It would seem that the earliest edition of Irenaeus's work against the Marcosians attributed the separate redemption baptism rites to individuals who were later identified as 'Valentinians.'  Epiphanius specifically cites what he calls "the work written against Marcus himself and his successors by the most holy and blessed Irenaeus ... word for word" (Phil. 34.1.8).  This reference leaves little doubt that in its original form there existed a stand alone work against the Marcosians attributed to Irenaeus.  At some point this 'work written against Marcus' was incorporated into a second work written against the Valentinians.  'Against the Valentinians' assumed the first in order, this was followed by the work against Marcus with the identification of various 'followers of Marcus' who adapted this original understanding.

As noted above, these critics must have argued that these men were Valentinians rather than followers of their master Marcus.  Hippolytus will have none of it arguing that "the blessed presbyter Irenaeus has powerfully and elaborately refuted the opinions of these ... the worthless opinions of these men have been sufficiently explained, and that it has been clearly proved whose disciples are Marcus and Colarbasus, who were successors of the school of Valentinus." (Phil 6.50)  The Marcosians did not accept the idea that their Marcus was a Valentinian either clearly.  Great efforts were made to reinforce this view including having the narrative begin with Valentinus and followed by Marcus.  These two originally separate treatises of Irenaeus's were staggered back to back to give that impression but it was not historically accurate.

The Marcosians must have been understood to be a group in their own right.  Epiphanius not only explicitly confirms Colorbasus and Heracleon to have been disciples of Marcus rather than Valentinus, it is well established as noted that Epiphanius takes the sacramental practices of the Marcosians described in AH 1.21.3-5 as referring to the followers of Heracleon.  Clearly then the author of the Philosophumena  also saw the same argument reflected in his copy of the original work Irenaeus wrote against the Marcosians and argued strenuously that Heracleon was a Valentinian not a Marcosian.

Indeed while we have gotten used to the idea of Valentinus being the head of all the other sects the idea it cannot be denied that in Tertullian's edition of Against the Valentinians, the whole section about the Marcosians is absent.  Not only is a wholly separate work that was fused on to the end of Against the Valentinians, it was done so with the deliberate purpose of establishing Valentinus rather than Marcus as the founder of the gnostic tradition.  Yet Epiphanius not only mention a separate 'work against Marcus and his successors,' (Pan. 34.1.8) but Colorbasus is identified specifically as his partner. (ibid 35.1.2) Colorbasus "drew on Marcus' sorcery ... [and] whose ideas were the same as his, their sect being like a two-headed snake. But later, like a head cut off a snake’s body and still breathing, he did fatal harm to many by showing them something supposedly greater and more authentic than his contemporaries and predecessors had."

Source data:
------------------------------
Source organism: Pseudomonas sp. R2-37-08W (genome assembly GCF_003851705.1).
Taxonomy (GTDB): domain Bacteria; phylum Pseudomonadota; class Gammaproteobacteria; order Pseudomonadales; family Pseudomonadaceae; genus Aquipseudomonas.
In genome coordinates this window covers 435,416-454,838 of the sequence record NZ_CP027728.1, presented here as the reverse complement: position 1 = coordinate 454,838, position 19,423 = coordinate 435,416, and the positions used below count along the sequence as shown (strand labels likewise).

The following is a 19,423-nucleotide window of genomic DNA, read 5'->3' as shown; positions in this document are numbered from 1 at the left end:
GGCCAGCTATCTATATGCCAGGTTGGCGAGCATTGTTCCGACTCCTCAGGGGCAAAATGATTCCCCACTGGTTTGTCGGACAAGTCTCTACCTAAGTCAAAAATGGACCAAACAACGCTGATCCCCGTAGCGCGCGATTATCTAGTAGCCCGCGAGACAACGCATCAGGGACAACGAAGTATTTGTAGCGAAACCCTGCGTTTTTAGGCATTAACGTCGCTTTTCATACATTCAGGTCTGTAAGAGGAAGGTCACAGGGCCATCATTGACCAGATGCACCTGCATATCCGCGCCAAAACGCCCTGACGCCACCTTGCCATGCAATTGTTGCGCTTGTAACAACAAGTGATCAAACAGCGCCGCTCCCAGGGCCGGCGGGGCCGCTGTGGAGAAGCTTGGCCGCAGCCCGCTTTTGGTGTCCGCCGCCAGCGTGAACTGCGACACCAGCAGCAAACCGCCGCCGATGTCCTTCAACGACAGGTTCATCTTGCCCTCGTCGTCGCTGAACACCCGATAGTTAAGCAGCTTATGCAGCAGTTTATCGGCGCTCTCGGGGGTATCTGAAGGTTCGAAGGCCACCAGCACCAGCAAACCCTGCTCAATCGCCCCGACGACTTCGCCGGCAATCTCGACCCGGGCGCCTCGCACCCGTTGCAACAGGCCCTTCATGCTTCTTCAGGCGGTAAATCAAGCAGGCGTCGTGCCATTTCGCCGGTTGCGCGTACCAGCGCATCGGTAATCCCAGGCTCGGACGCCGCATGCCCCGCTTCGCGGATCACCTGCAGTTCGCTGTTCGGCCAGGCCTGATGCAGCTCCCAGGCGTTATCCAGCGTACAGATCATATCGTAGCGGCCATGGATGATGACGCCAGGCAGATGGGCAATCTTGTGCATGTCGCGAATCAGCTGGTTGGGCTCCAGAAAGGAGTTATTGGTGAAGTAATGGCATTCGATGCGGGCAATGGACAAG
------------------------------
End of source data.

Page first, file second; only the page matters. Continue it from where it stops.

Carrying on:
Heracleon is only identified by Epiphanius as one step removed from Marcus, described as Colorbasus's successor and Marcus's spiritual heir:

Heracleon—and the Heracleonites who, as said, derive from him—like Marcus and certain of his predecessors makes allegations about the Ogdoads, I mean the upper and the lower. Then, too, he takes the same view of the syzygies of the thirty Aeons.  He too alleges that the Father of all on high, whom he also called 'Depth,' is a man. He too wants to say that the Father is neither male nor female, but that the Mother of all, whom he calls both Silence and Truth, is derived from him.  And derived from her is the second Mother, the one who had the lapse of memory, whom he too calls Achamoth. From her all things were brought into being defectively.  But he too intends to say more than his predecessors, and it is this. He 'redeems' those of their people who are dying and have reached the actual point of death, taking his cue from Marcus, but no longer doing it in Marcus' way—for his part handling it differently by redeeming his dupes at the point of death, if you please.  'For sometimes some of them will mix oil with water, and apply it to the head of the dying; others apply the ointment known as balsam, and water.' But they have in common the invocation as Marcus before him composed it, with the addition of certain names. (ibid 36.2.1 - 5)

Scholars have never been able to explain where Epiphanius is getting his ideas about Colorbasus and Heracleon as disciples of Marcus.  Their unconscious assumption is that Irenaeus's Against Heresies 'is the original text.'  But if we look carefully there are strong reasons for assuming that it is fact a thoroughly edited version of the original.

Moreover we should note that buried in the existing manuscript of Against Heresies are utterly inexplicable references to Marcus and Colorbasus which must go back to an original work very close to what is preserved in Epiphanius's Panarion.  Irenaeus says - like Epiphanius allusion to Colorbasus being Marcus's 'partner' - that "this Marcus then, says that he and he alone in his uniqueness has become the womb and receptacle of Colorbasus' Silence." (AH 1.14.1)  Though the Philosophumena denies the pre-existent claims about Heracleon being a Marcosian, he also decides to omit the offending section about Heraclean redemption practices adapted from Marcus.